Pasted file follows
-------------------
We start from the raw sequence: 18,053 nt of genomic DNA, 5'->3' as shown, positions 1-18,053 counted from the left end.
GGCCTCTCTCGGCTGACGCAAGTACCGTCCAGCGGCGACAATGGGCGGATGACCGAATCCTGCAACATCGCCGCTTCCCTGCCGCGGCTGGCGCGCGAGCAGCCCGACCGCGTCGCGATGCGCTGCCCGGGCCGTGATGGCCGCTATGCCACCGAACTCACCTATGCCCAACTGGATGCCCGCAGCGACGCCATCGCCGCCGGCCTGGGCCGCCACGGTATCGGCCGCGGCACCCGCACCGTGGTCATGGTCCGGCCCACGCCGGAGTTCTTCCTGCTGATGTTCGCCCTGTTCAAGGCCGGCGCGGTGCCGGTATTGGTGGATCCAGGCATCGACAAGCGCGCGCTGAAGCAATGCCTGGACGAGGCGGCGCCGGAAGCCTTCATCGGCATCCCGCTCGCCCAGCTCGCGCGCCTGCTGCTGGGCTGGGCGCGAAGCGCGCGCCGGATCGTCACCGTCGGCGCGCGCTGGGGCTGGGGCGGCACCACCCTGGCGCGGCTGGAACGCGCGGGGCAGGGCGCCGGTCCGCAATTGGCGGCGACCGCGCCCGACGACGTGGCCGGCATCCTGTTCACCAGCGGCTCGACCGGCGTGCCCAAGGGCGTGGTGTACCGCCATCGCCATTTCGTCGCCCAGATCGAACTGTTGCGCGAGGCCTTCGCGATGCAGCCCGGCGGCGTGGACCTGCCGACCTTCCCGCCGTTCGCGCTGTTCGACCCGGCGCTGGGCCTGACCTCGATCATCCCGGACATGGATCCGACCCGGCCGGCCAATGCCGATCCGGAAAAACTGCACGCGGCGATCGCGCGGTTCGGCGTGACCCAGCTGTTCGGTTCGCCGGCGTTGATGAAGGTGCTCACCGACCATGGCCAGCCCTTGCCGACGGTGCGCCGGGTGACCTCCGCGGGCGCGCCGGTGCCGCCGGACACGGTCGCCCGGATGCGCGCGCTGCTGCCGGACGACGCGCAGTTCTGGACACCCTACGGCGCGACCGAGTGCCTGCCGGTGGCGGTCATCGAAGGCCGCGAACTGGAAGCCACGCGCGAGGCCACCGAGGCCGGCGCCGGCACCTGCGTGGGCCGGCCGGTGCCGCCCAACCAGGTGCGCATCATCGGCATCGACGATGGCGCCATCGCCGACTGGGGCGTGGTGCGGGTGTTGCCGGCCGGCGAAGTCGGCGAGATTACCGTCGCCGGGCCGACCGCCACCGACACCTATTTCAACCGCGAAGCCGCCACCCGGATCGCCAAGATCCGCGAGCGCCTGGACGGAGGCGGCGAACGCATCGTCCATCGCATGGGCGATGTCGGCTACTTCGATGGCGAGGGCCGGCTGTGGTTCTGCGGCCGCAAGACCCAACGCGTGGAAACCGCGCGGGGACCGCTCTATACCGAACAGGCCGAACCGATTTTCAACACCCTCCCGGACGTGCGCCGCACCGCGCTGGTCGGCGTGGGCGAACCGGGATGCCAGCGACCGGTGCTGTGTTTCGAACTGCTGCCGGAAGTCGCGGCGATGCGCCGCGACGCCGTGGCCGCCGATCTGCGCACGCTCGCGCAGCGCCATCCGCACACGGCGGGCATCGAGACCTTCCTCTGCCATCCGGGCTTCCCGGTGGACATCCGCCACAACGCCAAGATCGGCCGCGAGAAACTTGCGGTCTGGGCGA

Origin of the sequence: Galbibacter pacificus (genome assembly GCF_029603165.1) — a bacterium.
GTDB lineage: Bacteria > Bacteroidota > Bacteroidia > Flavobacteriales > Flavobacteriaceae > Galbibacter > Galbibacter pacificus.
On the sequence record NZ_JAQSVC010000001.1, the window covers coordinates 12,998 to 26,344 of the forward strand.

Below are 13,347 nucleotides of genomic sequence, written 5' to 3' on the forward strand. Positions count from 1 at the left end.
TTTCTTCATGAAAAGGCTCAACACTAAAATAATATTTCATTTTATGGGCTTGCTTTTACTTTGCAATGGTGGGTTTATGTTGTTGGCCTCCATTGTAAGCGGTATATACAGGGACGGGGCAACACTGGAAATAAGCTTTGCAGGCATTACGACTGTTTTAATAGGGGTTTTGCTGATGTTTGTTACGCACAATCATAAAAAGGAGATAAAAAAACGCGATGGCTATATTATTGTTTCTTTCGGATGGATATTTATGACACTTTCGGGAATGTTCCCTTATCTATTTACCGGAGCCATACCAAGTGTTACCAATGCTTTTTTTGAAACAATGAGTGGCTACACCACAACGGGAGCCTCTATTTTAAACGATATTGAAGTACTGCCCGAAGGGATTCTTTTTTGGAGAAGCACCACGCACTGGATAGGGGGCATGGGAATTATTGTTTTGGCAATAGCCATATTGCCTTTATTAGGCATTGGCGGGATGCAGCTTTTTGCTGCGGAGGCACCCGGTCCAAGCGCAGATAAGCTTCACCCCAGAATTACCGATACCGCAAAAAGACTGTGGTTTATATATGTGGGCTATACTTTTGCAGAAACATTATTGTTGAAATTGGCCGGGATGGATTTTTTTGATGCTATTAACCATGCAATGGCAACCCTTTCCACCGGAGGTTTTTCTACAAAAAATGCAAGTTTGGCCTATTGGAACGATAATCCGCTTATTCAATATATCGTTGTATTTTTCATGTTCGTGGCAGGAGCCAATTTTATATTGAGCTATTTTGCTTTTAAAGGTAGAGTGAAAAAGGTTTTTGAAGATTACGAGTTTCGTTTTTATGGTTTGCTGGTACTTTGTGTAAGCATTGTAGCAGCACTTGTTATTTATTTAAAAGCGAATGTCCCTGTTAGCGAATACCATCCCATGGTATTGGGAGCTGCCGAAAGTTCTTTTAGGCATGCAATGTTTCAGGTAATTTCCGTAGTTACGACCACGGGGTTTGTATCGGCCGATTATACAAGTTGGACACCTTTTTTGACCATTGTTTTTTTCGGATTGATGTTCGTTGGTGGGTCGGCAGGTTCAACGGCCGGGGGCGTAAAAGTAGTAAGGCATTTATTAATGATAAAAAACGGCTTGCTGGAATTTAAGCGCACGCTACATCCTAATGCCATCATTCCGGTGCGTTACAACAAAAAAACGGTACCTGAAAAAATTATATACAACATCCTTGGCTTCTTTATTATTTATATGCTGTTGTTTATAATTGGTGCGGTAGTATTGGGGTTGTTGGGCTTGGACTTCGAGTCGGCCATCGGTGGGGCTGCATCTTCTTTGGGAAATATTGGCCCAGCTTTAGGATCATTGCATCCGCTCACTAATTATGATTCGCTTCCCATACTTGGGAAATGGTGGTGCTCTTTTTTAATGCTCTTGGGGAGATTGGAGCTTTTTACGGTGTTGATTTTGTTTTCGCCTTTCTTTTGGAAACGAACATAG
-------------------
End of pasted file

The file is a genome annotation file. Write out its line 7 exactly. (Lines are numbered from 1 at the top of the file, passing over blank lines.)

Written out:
TTTCTTCATGAAAAGGCTCAACACTAAAATAATATTTCATTTTATGGGCTTGCTTTTACTTTGCAATGGTGGGTTTATGTTGTTGGCCTCCATTGTAAGCGGTATATACAGGGACGGGGCAACACTGGAAATAAGCTTTGCAGGCATTACGACTGTTTTAATAGGGGTTTTGCTGATGTTTGTTACGCACAATCATAAAAAGGAGATAAAAAAACGCGATGGCTATATTATTGTTTCTTTCGGATGGATATTTATGACACTTTCGGGAATGTTCCCTTATCTATTTACCGGAGCCATACCAAGTGTTACCAATGCTTTTTTTGAAACAATGAGTGGCTACACCACAACGGGAGCCTCTATTTTAAACGATATTGAAGTACTGCCCGAAGGGATTCTTTTTTGGAGAAGCACCACGCACTGGATAGGGGGCATGGGAATTATTGTTTTGGCAATAGCCATATTGCCTTTATTAGGCATTGGCGGGATGCAGCTTTTTGCTGCGGAGGCACCCGGTCCAAGCGCAGATAAGCTTCACCCCAGAATTACCGATACCGCAAAAAGACTGTGGTTTATATATGTGGGCTATACTTTTGCAGAAACATTATTGTTGAAATTGGCCGGGATGGATTTTTTTGATGCTATTAACCATGCAATGGCAACCCTTTCCACCGGAGGTTTTTCTACAAAAAATGCAAGTTTGGCCTATTGGAACGATAATCCGCTTATTCAATATATCGTTGTATTTTTCATGTTCGTGGCAGGAGCCAATTTTATATTGAGCTATTTTGCTTTTAAAGGTAGAGTGAAAAAGGTTTTTGAAGATTACGAGTTTCGTTTTTATGGTTTGCTGGTACTTTGTGTAAGCATTGTAGCAGCACTTGTTATTTATTTAAAAGCGAATGTCCCTGTTAGCGAATACCATCCCATGGTATTGGGAGCTGCCGAAAGTTCTTTTAGGCATGCAATGTTTCAGGTAATTTCCGTAGTTACGACCACGGGGTTTGTATCGGCCGATTATACAAGTTGGACACCTTTTTTGACCATTGTTTTTTTCGGATTGATGTTCGTTGGTGGGTCGGCAGGTTCAACGGCCGGGGGCGTAAAAGTAGTAAGGCATTTATTAATGATAAAAAACGGCTTGCTGGAATTTAAGCGCACGCTACATCCTAATGCCATCATTCCGGTGCGTTACAACAAAAAAACGGTACCTGAAAAAATTATATACAACATCCTTGGCTTCTTTATTATTTATATGCTGTTGTTTATAATTGGTGCGGTAGTATTGGGGTTGTTGGGCTTGGACTTCGAGTCGGCCATCGGTGGGGCTGCATCTTCTTTGGGAAATATTGGCCCAGCTTTAGGATCATTGCATCCGCTCACTAATTATGATTCGCTTCCCATACTTGGGAAATGGTGGTGCTCTTTTTTAATGCTCTTGGGGAGATTGGAGCTTTTTACGGTGTTGATTTTGTTTTCGCCTTTCTTTTGGAAACGAACATAG